Howard County Republican Dennis R. Schrader decided yesterday to return many of the contributions he accepted for his county executive's race from contractors he has done business with at the University of Maryland Medical System, saying he did nothing wrong but wanted to protect both the system's reputation and his own.
Schrader, a vice president who approves most construction and renovation projects at the medical system, also said he will not accept any more contributions from current or recent medical system contractors.
He had accepted $23,000 in donations from at least 30 current and former medical system contractors, accounting for about 13 percent of his contributions. He hasn't determined exactly how much of that he will return.
"Because I do not wish to cause any harm to the reputation of the University of Maryland Medical System, and because I do not want there to be even the slightest doubt about my integrity, I have decided to return this money," Schrader said in a statement issued last night.
Schrader said he only sought contributions from contractors who were personal friends.
His statement also took issue with The Sun for its coverage: "Despite the fact that I have done nothing wrong, the Sun continues to press the issue."
In an interview last night, Schrader said he wanted to avoid "even the appearance of a problem."
Ethicists and two influential Maryland state legislators had criticized Schrader's solicitations, suggesting the appearance of a conflict of interest. Medical system officials staunchly defended the solicitations as appropriate, but said its board of directors would address the issue at its meeting later this month. Schrader said he did not consult yesterday with medical system officials before making his decision.
"I've evaluated what people have said, and it's clear that if there's a perception or the appearance of a problem, I want to err on the side of caution and put it to bed," Schrader said. "People are saying stuff about me, and I'm just going to be as conservative as possible on this."
The University of Maryland Medical System includes University of Maryland Medical Center, Maryland Shock Trauma and other medical institutions.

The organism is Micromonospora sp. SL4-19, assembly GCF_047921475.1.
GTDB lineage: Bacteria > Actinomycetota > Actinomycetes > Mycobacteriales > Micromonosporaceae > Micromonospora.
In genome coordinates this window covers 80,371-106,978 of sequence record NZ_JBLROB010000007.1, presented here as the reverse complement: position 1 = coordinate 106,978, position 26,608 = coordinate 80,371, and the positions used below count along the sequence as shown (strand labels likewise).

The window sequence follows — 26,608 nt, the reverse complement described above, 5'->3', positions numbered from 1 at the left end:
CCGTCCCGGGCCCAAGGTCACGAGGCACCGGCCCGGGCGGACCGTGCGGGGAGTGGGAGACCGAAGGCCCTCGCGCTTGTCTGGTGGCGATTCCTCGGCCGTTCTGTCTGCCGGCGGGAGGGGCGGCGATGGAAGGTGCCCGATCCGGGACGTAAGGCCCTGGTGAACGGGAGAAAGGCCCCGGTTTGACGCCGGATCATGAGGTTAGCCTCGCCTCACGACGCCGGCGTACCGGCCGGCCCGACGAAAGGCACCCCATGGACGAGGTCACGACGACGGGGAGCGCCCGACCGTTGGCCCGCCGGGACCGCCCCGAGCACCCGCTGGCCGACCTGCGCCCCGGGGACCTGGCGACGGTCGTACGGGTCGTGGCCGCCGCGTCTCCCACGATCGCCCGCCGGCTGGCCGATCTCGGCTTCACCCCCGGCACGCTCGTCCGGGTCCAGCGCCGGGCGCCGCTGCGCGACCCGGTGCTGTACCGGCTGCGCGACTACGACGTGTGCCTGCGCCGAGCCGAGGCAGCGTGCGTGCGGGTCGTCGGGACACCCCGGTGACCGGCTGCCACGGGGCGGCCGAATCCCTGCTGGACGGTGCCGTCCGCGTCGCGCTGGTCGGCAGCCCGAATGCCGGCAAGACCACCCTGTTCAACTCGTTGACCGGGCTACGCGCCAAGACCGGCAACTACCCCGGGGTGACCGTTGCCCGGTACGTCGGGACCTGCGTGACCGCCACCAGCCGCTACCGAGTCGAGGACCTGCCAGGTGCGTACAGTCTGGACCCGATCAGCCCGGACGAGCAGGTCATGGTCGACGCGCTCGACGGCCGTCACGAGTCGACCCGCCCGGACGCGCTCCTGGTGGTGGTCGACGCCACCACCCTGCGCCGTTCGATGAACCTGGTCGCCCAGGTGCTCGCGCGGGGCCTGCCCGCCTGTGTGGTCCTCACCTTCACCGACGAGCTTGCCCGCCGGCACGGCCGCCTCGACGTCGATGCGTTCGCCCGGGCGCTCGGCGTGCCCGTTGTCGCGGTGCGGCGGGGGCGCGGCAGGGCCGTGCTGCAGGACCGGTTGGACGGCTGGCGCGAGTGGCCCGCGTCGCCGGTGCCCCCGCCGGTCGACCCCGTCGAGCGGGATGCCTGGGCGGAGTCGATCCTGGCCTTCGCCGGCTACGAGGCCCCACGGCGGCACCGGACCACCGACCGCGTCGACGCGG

Baltimore Democratic Del. Howard P. Rawlings, who had been one of Schrader's harsher critics on the issue, praised Schrader's decision to return the donations.
"In today's society, the appearance of impropriety gets blown all out of proportion and can impact an institution or individual that they're connected with, so he ought to be commended for this move," said Rawlings, a Democrat and chairman of the House Appropriations Committee. He also represents the House on the medical system's board of directors.
"You try to avoid these types of conflicts, and I hope his actions will help [others] to avoid them in the future."
Schrader said the issue was created by desperate supporters of his primary opponent, fellow Councilman Charles C. Feaga. He accused Feaga's campaign of spreading rumors about the solicitations until the issue became public.
"This is a last-ditch effort to destroy somebody's reputation and an institution's reputation," Schrader said. "I'm not going to let that happen."
Feaga, 65, denied last night that his campaign had anything to do with spreading rumors.
Schrader, 45, said returning the money won't hurt his primary campaign. He said it will take time for his campaign to pay back all the money, and he won't return contributions to contractors who haven't done business with the hospital in years. He said his fund-raisers also plan to work harder to make up whatever money he returns.
Pub Date: 9/06/98